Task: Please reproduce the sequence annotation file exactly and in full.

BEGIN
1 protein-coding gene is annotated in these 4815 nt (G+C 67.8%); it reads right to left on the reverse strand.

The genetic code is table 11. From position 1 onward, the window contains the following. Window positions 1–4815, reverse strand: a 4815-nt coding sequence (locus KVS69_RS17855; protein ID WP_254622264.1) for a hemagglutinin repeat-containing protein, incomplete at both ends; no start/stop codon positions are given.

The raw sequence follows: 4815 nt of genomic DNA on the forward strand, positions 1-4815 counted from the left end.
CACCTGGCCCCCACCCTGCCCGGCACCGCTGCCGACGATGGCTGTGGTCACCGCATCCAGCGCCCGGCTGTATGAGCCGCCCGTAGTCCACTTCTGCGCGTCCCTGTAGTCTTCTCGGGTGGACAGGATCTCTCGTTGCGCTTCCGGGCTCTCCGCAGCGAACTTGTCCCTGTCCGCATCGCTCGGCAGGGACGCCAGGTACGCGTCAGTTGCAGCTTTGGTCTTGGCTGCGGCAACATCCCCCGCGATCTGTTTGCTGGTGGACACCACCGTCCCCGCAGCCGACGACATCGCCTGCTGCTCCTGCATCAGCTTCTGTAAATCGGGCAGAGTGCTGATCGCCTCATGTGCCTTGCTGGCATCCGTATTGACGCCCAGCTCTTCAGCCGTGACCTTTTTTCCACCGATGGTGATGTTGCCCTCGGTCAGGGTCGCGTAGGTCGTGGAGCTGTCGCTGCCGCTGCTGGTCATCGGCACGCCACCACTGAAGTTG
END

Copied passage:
1 protein-coding gene is annotated in these 4815 nt (G+C 67.8%); it reads right to left on the reverse strand.

The genetic code is table 11. From position 1 onward, the window contains the following. Window positions 1–4815, reverse strand: a 4815-nt coding sequence (locus KVS69_RS17855; protein ID WP_254622264.1) for a hemagglutinin repeat-containing protein, incomplete at both ends; no start/stop codon positions are given.

The raw sequence follows: 4815 nt of genomic DNA on the forward strand, positions 1-4815 counted from the left end.
CACCTGGCCCCCACCCTGCCCGGCACCGCTGCCGACGATGGCTGTGGTCACCGCATCCAGCGCCCGGCTGTATGAGCCGCCCGTAGTCCACTTCTGCGCGTCCCTGTAGTCTTCTCGGGTGGACAGGATCTCTCGTTGCGCTTCCGGGCTCTCCGCAGCGAACTTGTCCCTGTCCGCATCGCTCGGCAGGGACGCCAGGTACGCGTCAGTTGCAGCTTTGGTCTTGGCTGCGGCAACATCCCCCGCGATCTGTTTGCTGGTGGACACCACCGTCCCCGCAGCCGACGACATCGCCTGCTGCTCCTGCATCAGCTTCTGTAAATCGGGCAGAGTGCTGATCGCCTCATGTGCCTTGCTGGCATCCGTATTGACGCCCAGCTCTTCAGCCGTGACCTTTTTTCCACCGATGGTGATGTTGCCCTCGGTCAGGGTCGCGTAGGTCGTGGAGCTGTCGCTGCCGCTGCTGGTCATCGGCACGCCACCACTGAAGTTG